The American Dietetic Association says that a low-fat diet helps people achieve and maintain weight loss goals and improve health. Weight loss and a low-fat diet with exercise help people reduce their risks of developing heart disease, stroke, certain cancers, high cholesterol, high blood pressure, and diabetes. When people reduce the amount of fat consumed, they replace fats with nutritious, satiety. The American Dietetic Association says that although the weight loss and low-fat diet go hand in hand, people still need to consume healthy fats.
Low-Fat Diets and Weight Loss Programs
The Vanderbilt University Department of Psychology states that weight loss programs like Jenny Craig, Weight Watchers, Pritikin, and Ornish are low-fat diets. These diets help people lose unwanted pounds by limiting the amount of fat consumed. Fruits and vegetables take the place of fatty foods because of their nutritional value. People follow personalized menus, outlining what foods to eat and disheartening scams. Customers choose from a food list to make sure they get their daily diet. Dieters learn to choose healthy foods and build their own daily meal plans.
How to Low Fat Diet Help with Weight Loss
Weight loss and low-fat diet work together to reduce pounds, as lower high-fat foods contain fewer calories than more fatty foods. Vanderbilt University has found that because low-fat foods are less dense, people can eat more of them and feel full faster. This helps dieters lose weight and get healthy weights. For weight loss, people should consume less than 30 percent of their calories from fat.
Low-fat diet and obesity-related diseases
People undertake low-fat diets to lose weight and reduce their risks of developing obesity disorder such as high blood pressure, type 2 diabetes, heart disease, and high cholesterol. These conditions occur because of excess fat storage in the body. Foods eaten on a low-fat diet, such as fruits, vegetables, and whole grains, contain vitamins, minerals, and fiber to combat the conditions associated with obesity.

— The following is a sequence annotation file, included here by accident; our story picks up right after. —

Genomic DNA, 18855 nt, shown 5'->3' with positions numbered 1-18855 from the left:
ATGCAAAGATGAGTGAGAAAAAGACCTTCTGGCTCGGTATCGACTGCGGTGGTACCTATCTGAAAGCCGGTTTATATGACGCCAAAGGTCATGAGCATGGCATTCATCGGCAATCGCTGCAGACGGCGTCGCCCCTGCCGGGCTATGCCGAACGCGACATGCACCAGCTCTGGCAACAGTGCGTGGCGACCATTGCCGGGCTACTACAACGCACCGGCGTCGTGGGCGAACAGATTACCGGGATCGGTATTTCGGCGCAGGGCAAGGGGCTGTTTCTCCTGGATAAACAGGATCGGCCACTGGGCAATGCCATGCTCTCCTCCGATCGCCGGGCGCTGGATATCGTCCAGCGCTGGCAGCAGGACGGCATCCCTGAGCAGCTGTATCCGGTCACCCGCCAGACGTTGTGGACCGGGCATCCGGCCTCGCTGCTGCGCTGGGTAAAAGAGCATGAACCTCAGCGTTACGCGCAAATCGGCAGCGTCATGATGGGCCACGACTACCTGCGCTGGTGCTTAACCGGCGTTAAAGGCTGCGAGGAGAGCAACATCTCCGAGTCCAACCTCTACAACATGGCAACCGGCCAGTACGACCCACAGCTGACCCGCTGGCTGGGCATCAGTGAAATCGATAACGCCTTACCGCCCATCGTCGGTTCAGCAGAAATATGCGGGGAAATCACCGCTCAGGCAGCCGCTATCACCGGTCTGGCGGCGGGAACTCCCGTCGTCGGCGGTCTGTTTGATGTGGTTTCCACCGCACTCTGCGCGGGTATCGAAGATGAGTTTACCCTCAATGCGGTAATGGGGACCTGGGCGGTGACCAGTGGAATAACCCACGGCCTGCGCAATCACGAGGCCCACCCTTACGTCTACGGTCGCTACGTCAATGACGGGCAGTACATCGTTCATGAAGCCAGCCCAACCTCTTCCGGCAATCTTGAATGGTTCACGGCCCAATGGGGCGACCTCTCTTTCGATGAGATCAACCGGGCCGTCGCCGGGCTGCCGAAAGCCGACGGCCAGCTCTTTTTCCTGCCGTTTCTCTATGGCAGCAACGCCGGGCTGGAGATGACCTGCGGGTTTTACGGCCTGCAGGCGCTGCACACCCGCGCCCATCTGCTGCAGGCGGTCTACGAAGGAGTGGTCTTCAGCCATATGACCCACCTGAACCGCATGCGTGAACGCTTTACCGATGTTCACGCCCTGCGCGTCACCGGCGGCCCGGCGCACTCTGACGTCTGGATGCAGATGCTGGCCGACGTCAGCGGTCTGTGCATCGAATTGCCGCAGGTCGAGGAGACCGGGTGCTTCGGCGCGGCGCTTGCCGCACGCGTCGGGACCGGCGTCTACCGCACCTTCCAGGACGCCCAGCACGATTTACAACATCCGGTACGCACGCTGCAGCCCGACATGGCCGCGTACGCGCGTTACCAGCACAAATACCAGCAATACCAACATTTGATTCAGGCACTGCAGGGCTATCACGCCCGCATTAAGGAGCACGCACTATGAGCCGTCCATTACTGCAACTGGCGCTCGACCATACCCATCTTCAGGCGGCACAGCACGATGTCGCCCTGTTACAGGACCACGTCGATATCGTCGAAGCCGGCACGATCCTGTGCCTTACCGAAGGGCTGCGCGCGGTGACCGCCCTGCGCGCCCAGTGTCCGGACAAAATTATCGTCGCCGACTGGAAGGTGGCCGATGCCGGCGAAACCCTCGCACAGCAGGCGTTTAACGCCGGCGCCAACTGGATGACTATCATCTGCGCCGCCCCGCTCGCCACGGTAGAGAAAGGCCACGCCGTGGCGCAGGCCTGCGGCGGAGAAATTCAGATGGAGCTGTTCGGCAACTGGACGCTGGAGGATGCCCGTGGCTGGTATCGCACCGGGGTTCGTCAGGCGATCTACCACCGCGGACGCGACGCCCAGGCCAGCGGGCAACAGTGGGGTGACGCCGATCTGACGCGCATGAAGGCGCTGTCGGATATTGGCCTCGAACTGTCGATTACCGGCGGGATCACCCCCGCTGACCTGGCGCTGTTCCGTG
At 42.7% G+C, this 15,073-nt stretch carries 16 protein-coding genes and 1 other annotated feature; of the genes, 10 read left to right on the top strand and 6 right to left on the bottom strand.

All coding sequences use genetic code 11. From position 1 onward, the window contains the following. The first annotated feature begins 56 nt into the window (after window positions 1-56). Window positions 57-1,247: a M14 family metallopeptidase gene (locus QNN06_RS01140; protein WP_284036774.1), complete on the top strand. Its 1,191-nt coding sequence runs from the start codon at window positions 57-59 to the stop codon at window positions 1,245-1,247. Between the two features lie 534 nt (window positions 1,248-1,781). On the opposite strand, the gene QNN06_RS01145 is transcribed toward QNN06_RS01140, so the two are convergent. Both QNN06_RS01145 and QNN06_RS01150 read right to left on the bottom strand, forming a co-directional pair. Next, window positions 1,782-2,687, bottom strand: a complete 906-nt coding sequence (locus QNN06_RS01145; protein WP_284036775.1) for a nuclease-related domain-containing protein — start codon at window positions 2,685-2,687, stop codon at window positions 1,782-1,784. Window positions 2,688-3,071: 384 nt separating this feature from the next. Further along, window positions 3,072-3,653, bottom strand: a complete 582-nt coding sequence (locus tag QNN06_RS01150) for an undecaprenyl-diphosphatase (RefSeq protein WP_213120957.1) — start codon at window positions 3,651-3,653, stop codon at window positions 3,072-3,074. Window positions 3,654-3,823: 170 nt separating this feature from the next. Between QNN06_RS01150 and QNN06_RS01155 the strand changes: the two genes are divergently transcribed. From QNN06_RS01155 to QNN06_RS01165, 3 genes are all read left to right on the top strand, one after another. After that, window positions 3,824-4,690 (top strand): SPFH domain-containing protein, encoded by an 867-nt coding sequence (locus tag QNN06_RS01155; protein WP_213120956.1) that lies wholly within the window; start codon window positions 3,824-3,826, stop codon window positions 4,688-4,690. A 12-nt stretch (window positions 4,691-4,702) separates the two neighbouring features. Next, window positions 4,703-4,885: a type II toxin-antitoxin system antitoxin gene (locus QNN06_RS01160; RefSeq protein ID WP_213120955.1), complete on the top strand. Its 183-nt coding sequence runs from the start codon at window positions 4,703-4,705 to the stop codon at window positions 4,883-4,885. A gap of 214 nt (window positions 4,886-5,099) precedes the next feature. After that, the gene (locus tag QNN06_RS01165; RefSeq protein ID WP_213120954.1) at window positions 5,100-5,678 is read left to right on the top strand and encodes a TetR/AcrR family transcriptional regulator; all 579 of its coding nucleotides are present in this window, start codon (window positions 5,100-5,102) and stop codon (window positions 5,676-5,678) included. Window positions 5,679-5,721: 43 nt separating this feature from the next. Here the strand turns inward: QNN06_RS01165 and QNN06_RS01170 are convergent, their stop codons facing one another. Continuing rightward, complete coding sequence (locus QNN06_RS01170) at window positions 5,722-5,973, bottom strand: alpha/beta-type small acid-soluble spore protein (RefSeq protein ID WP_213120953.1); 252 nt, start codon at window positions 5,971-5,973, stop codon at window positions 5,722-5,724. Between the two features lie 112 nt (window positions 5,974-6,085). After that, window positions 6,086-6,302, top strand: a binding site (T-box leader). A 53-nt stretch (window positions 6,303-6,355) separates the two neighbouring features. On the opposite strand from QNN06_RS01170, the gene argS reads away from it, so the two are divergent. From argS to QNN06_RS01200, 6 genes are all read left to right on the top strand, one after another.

Low Fat does not mean No Fat
Although low-fat diets promote weight loss, people still need healthy fats for the body to function properly. McKinley Health Center states that fat helps the body grow and develop, serves as an energy source, absorbs vitamins, cushions organs and maintains cell membranes. Replace saturated fats and trans fats with polyunsaturated and monounsaturated fats. Foods that are good fats include salmon and other fatty fish, trout, herring, tuna, mackerel, nuts, seeds, and avocados.
Exercise plays an important role in supporting weight loss on a low-fat diet. Exercise regularly burns excess fat and calories effectively when combined with a low-fat diet. Overweight and sedentary people start with simple activities such as 30 minutes of physical activity a day, such as walking and low-impact aerobics.